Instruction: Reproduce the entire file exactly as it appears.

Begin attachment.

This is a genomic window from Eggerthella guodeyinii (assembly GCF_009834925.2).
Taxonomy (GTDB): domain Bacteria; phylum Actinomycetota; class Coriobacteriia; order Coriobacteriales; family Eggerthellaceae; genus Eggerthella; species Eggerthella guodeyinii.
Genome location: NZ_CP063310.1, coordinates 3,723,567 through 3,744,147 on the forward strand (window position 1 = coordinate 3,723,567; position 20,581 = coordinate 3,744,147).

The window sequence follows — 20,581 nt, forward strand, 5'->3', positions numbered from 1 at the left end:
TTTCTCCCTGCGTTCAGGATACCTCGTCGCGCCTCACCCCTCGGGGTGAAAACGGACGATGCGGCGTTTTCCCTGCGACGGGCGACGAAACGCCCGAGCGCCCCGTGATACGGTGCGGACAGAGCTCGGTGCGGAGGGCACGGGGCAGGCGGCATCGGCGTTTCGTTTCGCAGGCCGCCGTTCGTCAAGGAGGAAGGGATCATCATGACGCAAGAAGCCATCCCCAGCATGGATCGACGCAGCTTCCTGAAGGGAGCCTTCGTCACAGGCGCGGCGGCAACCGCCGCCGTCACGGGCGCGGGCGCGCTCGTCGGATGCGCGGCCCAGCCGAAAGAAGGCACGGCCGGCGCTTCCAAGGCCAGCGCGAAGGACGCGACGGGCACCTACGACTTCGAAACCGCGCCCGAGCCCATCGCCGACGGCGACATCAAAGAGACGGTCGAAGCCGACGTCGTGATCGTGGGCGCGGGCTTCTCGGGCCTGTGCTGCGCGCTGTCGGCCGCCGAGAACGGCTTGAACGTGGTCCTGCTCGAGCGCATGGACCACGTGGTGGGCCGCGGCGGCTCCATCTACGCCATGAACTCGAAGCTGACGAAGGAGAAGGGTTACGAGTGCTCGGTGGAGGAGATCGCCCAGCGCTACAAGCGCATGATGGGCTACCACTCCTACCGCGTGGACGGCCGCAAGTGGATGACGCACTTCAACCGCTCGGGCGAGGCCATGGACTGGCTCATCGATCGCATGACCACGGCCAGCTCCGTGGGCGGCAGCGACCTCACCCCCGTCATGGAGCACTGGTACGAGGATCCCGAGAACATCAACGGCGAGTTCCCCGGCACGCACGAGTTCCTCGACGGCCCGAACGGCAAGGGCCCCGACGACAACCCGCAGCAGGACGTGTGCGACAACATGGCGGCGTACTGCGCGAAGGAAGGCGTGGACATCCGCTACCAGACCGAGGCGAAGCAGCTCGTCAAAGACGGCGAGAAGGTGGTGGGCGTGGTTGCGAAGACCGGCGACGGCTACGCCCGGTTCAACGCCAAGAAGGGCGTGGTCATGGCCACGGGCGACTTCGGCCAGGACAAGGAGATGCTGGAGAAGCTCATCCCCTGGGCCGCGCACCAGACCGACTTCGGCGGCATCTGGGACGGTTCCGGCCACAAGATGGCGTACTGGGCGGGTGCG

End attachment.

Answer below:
This is a genomic window from Eggerthella guodeyinii (assembly GCF_009834925.2).
Taxonomy (GTDB): domain Bacteria; phylum Actinomycetota; class Coriobacteriia; order Coriobacteriales; family Eggerthellaceae; genus Eggerthella; species Eggerthella guodeyinii.
Genome location: NZ_CP063310.1, coordinates 3,723,567 through 3,744,147 on the forward strand (window position 1 = coordinate 3,723,567; position 20,581 = coordinate 3,744,147).

The window sequence follows — 20,581 nt, forward strand, 5'->3', positions numbered from 1 at the left end:
TTTCTCCCTGCGTTCAGGATACCTCGTCGCGCCTCACCCCTCGGGGTGAAAACGGACGATGCGGCGTTTTCCCTGCGACGGGCGACGAAACGCCCGAGCGCCCCGTGATACGGTGCGGACAGAGCTCGGTGCGGAGGGCACGGGGCAGGCGGCATCGGCGTTTCGTTTCGCAGGCCGCCGTTCGTCAAGGAGGAAGGGATCATCATGACGCAAGAAGCCATCCCCAGCATGGATCGACGCAGCTTCCTGAAGGGAGCCTTCGTCACAGGCGCGGCGGCAACCGCCGCCGTCACGGGCGCGGGCGCGCTCGTCGGATGCGCGGCCCAGCCGAAAGAAGGCACGGCCGGCGCTTCCAAGGCCAGCGCGAAGGACGCGACGGGCACCTACGACTTCGAAACCGCGCCCGAGCCCATCGCCGACGGCGACATCAAAGAGACGGTCGAAGCCGACGTCGTGATCGTGGGCGCGGGCTTCTCGGGCCTGTGCTGCGCGCTGTCGGCCGCCGAGAACGGCTTGAACGTGGTCCTGCTCGAGCGCATGGACCACGTGGTGGGCCGCGGCGGCTCCATCTACGCCATGAACTCGAAGCTGACGAAGGAGAAGGGTTACGAGTGCTCGGTGGAGGAGATCGCCCAGCGCTACAAGCGCATGATGGGCTACCACTCCTACCGCGTGGACGGCCGCAAGTGGATGACGCACTTCAACCGCTCGGGCGAGGCCATGGACTGGCTCATCGATCGCATGACCACGGCCAGCTCCGTGGGCGGCAGCGACCTCACCCCCGTCATGGAGCACTGGTACGAGGATCCCGAGAACATCAACGGCGAGTTCCCCGGCACGCACGAGTTCCTCGACGGCCCGAACGGCAAGGGCCCCGACGACAACCCGCAGCAGGACGTGTGCGACAACATGGCGGCGTACTGCGCGAAGGAAGGCGTGGACATCCGCTACCAGACCGAGGCGAAGCAGCTCGTCAAAGACGGCGAGAAGGTGGTGGGCGTGGTTGCGAAGACCGGCGACGGCTACGCCCGGTTCAACGCCAAGAAGGGCGTGGTCATGGCCACGGGCGACTTCGGCCAGGACAAGGAGATGCTGGAGAAGCTCATCCCCTGGGCCGCGCACCAGACCGACTTCGGCGGCATCTGGGACGGTTCCGGCCACAAGATGGCGTACTGGGCGGGTGCG